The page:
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Delhi HC orders son of former imam to vacate Waqf Board-owned mosque property near India Gate, says can’t convert places of worship into residence

Delhi High Court ordered Zahir Ahmed, son of former Imam of Masjid Zabta Ganj in Delhi to vacate the property where he has been staying even after death of his father and appointment of a new Imam in 1982

On March 10, the Delhi High Court ruled that it is illegal to convert places of worship into residences and their occupation by those who take care of the premises. Dismissing a petition by a person who is staying at a Waqf Board property, the court handed over the property to the Delhi Waqf Board and ordered the petitioner to pay Rs 15 lakh for the ‘illegal occupation’ for years.

The petition was filed by Zahir Ahmed, the son of the former Imam of Masjid Zabta Ganj, after Chanakyapuri Sub-Divisional Magistrate (SDM) and Delhi Waqf Board (DWB) had issued him eviction notices to vacate the Waqf property. He had filed a writ suit in the Delhi High Court asking for reinstatement in the property and contesting the eviction orders, but the court dismissed the petition and said that any religious property, including Waqf Board property, can’t be used for personal purposes.

Zahir Ahmed came into occupation of the impugned property due to his father’s position as an Imam of the Masjid Zabta Ganj, Man Singh Road, India Gate, New Delhi. However, he continued to occupy the plot located next to the mosque after his father’s death, and even after a new imam was appointed at the mosque more than 40 years ago.

Advocate Khan Zulfiquar Khan, the petitioner’s attorney, claimed that because the petitioner had been in continuous and uninterrupted ownership of the home for many years, he was not liable to be ejected. He also stated that earlier the house was separated from the mosque by a wall, but the wall was demolished by the mosque in 2005.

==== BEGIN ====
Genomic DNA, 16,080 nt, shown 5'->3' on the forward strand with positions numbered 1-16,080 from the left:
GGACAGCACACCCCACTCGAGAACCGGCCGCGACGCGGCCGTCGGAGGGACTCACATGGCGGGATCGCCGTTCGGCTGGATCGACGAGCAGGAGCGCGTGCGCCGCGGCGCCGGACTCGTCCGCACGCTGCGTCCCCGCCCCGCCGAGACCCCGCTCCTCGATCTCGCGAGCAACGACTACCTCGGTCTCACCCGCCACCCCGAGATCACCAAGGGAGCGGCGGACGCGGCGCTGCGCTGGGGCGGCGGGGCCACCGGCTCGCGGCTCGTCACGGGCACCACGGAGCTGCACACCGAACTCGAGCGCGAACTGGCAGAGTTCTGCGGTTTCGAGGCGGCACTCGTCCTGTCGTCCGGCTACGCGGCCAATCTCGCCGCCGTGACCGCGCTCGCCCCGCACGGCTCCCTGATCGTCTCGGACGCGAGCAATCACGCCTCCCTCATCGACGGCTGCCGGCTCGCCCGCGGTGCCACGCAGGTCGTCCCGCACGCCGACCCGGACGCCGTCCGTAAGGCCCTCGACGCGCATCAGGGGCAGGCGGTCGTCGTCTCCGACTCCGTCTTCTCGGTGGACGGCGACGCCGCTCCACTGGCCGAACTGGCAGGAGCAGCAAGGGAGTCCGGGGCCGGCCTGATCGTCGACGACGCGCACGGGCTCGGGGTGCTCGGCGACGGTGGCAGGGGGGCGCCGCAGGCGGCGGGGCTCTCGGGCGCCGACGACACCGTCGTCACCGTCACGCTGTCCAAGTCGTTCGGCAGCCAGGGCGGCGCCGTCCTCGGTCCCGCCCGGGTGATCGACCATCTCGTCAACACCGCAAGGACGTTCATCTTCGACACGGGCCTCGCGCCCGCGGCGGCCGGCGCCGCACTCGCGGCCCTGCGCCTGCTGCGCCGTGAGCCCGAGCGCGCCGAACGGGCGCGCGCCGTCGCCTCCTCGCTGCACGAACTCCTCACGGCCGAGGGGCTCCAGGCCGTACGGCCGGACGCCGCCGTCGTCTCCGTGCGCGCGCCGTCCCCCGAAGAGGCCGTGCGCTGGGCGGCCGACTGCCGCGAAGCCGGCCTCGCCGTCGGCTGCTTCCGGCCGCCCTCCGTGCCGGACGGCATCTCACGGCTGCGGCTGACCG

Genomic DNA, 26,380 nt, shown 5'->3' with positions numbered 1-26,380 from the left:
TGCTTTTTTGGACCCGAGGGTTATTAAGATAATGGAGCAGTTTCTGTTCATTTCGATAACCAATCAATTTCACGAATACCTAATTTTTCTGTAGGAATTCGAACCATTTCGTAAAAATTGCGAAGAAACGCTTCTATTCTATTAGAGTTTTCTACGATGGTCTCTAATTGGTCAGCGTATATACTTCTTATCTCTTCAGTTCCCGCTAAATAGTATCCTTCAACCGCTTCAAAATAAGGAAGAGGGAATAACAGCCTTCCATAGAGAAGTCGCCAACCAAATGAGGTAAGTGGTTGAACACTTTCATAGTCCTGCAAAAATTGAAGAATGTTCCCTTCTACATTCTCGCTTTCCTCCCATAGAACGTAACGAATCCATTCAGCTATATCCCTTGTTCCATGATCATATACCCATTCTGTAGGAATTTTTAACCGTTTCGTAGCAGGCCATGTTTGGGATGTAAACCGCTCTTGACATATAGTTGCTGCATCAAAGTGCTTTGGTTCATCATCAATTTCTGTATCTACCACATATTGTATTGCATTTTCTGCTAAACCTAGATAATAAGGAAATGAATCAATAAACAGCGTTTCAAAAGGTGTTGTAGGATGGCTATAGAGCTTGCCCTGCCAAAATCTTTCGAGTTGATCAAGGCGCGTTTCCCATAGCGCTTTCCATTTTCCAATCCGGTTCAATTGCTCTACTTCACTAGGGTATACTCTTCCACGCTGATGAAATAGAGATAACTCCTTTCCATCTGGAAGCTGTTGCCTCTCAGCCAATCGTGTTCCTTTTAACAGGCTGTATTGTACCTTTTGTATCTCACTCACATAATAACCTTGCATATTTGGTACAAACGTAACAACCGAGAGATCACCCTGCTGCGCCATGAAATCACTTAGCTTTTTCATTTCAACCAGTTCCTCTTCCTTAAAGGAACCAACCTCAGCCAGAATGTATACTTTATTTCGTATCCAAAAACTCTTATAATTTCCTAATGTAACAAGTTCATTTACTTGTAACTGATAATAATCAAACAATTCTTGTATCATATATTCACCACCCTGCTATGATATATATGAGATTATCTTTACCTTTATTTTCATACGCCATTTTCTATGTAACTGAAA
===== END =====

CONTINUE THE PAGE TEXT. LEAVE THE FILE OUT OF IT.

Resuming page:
The Waqf Board rejected his claim over the property, and issued him several eviction notices, saying that the entire property belongs to the board as it was allotted to the board by the Delhi administration in 1945. The board said that Ahmed and his alleged workers were unauthorized occupants and encroachers in the Waqf property and cannot claim any rights in the property.

Hearing the arguments, the High Court agreed with the Waqf Board and held that Zahir Ahmed does not have right over the property just because he is staying there for a long time. ‘The family of an Imam in a mosque cannot claim any rights to the mosque’s property’, stated Justice Prathiba M. Singh, because the waqf owns the land and the Imam is only chosen to lead prayers and care for the waqf’s assets.

She remarked, “The Imam occupies the property in a capacity which is fiduciary in nature on behalf of the Waqf and any attempt to claim independent rights in the property would be impermissible.”

“The Mosque was allotted by way of Gazette notification issued in terms of the agreement registered on 3rd July 1945, by the Delhi Administration, in favour of the Delhi Waqf Board. Since then, the Waqf Board is in occupation of the property,” she continued. SDM, Chanakyapuri, undertook an eviction drive and handed over the property’s possession to DWB on March 5, 2020.

The court observed, that the present petition is yet another example of the manner in which public places of worship are converted into private tenements and rights are sought to be claimed by their caretakers and their extended families, in an illegal and unauthorised manner.